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History of the Youngblood Energy Library

A gift to the University of Oklahoma in memory of a prominent Oklahoma City oilman has created a spacious geology library facility surrounded by a two story atrium in the heart of the Sarkeys Energy Center. With foyer floors of a quartz monzonite from Quebec, walls of a fossiliferous limestone from central Texas, and museum-quality paleontological and mineral specimens, this attractive library space was completed in 1989 and named in honor of Laurence S. Youngblood.

The library collection began in the late 1800's with the personal library of Charles N. Gould (one of the earliest faculty members, the first geologist on the OU faculty, and the first director of the Oklahoma Geological Survey ). Its growth was accelerated with the depositor status Gould established with U.S. Geological Survey and which continues today. Several of the subsequent leaders of the OU School of Geology & Geophysics and the OGS were bibliophiles who began to develop a research library. The professional librarians, numerous faculty, OGS professional staff, and alumni have used their knowledge and donations to aid the collection's development. Materials of the University of Oklahoma and the Oklahoma Geological Survey are integrated into one collection. During the 1950's and 1960's numerous complete retrospective runs of foreign serials were acquired through the Farmington Plan (a federal program to acquire literature in specific fields for libraries of identified excellence). Via the Oklahoma Geological Survey's domestic and international exchanges, publications are acquired in numerous languages from nations around the world. 

Throughout the 1980's the Oklahoma Mining and Mineral Resources Research Institute provided annual supplements to purchase literature on mining and mineral resources. A $5,000 challenge grant from the Phillips Petroleum Foundation, Inc. yielded $10,000 for purchase of supplemental materials in 1994 and 1995. In 1995, a $50,000 challenge grant from Cyril Jr. and Lissa Wagner was matched with an equal amount by friends and alumni to supplement the normal acquisitions book budget.

The current collection contains more than 170,000 map sheets and approximately 100,000 cataloged volumes on the subjects of geochemistry, geology, geomorphology, geophysics, hydrology, mineralogy, paleontology, petrology, petroleum geology, stratigraphy, structure and tectonics. The interdisciplinary nature of the earth sciences is supported by the Engineering branch library, as well as Bizzell Memorial Library's collection of biological science materials and its internationally recognized History of Science Collections.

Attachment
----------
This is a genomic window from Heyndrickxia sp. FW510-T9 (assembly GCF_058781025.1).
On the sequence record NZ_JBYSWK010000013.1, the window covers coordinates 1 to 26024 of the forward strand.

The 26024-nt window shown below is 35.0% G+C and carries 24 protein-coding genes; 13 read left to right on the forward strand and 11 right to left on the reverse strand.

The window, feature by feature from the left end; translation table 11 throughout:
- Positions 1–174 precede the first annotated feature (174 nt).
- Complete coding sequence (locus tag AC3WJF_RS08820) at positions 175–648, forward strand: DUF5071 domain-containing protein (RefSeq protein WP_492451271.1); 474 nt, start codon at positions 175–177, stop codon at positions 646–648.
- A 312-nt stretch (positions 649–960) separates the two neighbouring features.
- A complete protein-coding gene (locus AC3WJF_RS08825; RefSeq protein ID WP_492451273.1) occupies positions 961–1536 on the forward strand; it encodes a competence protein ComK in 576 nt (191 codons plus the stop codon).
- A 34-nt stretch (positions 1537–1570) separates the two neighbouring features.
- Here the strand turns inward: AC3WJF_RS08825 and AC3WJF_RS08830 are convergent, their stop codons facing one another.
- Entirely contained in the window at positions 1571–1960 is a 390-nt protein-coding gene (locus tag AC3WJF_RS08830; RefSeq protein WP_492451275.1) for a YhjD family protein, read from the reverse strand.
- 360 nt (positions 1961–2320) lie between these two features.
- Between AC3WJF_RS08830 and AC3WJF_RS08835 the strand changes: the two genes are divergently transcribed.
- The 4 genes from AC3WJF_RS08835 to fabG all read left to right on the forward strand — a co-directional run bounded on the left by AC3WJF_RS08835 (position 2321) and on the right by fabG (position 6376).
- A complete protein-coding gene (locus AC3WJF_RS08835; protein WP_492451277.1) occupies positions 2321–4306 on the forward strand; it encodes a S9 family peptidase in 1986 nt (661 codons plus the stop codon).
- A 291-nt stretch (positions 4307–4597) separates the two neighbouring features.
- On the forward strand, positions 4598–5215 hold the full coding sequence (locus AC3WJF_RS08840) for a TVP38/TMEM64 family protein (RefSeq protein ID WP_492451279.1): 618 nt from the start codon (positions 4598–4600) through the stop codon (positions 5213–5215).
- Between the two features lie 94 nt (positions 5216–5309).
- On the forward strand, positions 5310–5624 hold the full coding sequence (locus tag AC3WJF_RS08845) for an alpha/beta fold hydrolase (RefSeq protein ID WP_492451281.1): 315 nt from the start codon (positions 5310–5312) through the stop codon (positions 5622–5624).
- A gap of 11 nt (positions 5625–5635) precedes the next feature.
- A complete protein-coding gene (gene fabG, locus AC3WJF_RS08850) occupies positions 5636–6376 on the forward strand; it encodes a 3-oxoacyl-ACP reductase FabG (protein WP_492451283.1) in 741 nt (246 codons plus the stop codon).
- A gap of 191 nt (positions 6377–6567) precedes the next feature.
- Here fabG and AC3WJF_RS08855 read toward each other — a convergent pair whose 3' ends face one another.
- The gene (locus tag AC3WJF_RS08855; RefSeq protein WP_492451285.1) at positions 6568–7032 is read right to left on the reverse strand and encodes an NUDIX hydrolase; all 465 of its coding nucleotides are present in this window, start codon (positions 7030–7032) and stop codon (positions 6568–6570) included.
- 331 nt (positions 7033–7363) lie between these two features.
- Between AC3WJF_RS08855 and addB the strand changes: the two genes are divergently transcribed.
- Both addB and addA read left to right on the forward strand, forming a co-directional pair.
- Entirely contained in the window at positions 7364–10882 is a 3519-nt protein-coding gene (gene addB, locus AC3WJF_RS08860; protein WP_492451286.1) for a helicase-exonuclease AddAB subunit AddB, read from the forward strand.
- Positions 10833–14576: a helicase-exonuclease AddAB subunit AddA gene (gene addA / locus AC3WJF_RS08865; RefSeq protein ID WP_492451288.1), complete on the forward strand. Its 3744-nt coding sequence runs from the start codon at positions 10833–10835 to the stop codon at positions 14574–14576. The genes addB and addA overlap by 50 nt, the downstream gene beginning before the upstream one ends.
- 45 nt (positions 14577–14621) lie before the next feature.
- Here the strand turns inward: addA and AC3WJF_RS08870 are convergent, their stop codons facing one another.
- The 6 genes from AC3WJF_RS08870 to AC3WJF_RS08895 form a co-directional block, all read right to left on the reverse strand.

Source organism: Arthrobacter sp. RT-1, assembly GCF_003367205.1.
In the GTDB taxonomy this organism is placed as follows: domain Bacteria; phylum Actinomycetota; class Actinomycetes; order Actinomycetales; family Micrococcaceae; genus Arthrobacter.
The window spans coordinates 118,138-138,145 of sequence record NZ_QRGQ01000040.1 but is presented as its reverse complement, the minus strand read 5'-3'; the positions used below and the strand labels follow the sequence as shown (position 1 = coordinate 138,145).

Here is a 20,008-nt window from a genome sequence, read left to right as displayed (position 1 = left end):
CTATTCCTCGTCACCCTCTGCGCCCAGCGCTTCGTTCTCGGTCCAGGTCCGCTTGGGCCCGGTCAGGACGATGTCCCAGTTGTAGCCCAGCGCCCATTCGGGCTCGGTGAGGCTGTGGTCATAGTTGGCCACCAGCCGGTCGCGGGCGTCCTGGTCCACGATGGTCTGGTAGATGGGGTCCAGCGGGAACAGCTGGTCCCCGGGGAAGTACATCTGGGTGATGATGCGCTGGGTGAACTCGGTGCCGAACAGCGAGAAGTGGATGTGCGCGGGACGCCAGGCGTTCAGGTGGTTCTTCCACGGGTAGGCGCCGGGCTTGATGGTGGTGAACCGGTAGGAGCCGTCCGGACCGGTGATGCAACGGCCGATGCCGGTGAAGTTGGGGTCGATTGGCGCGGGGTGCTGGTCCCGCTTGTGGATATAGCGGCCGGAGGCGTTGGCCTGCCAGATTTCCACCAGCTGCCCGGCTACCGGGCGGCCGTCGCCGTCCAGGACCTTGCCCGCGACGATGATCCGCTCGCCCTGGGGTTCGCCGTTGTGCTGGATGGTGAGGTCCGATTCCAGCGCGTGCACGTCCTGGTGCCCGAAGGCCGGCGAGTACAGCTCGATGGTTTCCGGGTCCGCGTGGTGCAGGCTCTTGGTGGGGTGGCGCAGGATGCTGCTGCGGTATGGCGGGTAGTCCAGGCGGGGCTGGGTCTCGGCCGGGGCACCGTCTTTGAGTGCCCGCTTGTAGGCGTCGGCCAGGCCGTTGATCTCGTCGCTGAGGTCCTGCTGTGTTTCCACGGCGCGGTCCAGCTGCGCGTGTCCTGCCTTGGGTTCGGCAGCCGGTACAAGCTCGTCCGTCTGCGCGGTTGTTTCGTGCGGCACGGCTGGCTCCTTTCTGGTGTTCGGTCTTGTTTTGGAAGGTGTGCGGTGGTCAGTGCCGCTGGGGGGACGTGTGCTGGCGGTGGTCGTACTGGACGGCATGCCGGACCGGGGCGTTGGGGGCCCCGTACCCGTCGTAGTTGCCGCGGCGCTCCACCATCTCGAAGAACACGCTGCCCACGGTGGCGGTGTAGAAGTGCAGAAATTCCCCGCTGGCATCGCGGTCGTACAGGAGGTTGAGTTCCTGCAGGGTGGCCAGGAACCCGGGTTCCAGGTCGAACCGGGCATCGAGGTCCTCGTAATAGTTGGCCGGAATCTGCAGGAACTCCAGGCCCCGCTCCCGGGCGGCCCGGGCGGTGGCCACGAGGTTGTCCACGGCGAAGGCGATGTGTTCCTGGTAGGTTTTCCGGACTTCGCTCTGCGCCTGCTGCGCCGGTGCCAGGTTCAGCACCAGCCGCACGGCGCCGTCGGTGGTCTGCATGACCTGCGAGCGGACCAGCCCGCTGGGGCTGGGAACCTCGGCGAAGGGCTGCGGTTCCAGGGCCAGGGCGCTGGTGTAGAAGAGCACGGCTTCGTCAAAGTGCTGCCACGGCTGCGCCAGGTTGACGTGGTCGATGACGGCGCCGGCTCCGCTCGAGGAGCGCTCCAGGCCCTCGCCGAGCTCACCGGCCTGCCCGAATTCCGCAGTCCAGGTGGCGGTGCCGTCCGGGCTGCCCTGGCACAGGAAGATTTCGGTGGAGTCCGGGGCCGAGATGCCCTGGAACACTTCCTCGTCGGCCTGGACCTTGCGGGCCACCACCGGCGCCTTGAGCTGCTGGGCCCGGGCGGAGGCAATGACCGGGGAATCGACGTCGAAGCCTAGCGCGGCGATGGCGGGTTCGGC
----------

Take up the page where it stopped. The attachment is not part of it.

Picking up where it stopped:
The space occupied by this beautiful geological library is named after Laurence Snow Youngblood, a native of Wewoka, Oklahoma. Mr. Youngblood, his wife Loyce Lawson Youngblood, and their company leased over 10 million acres in all the oil producing U.S. states and Canadian provinces. Together they founded the Oklahoma City-based Youngblood Oil Company, which Mrs. Youngblood operated from Mr. Youngblood's death in 1965 until hers in 2007. He served as president of the Oklahoma Independent Petroleum Association and director of the Independent Petroleum Association of America. He spent his entire career in the oil business and was instrumental in developing professional standards and educational programs for the profession of petroleum land management. The Youngbloods supported several University of Oklahoma programs. Mrs. Youngblood donated this beautiful space in her husband's memory and attended to the details of its design, decor, and construction. 

Mrs. Youngblood also donated several museum-quality fossil and mineral specimens. They include two Cretaceous ammonites, a slab of Devonian cephalopods, a Jurassic crinoid, an Eocene palm frond and fish, and a slab of Pennsylvanian plant fossils. Five selenite crystals accompany the paleontological specimens. Mrs. Youngblood also donated a 200-pound rose rock cluster to the library.  Rose rock (Barite rose) is the state rock of Oklahoma.  The cluster was dug with hand tools in Noble, Oklahoma by Dr. David London, professor of mineralogy at OU. It was put on display in the library in 2013.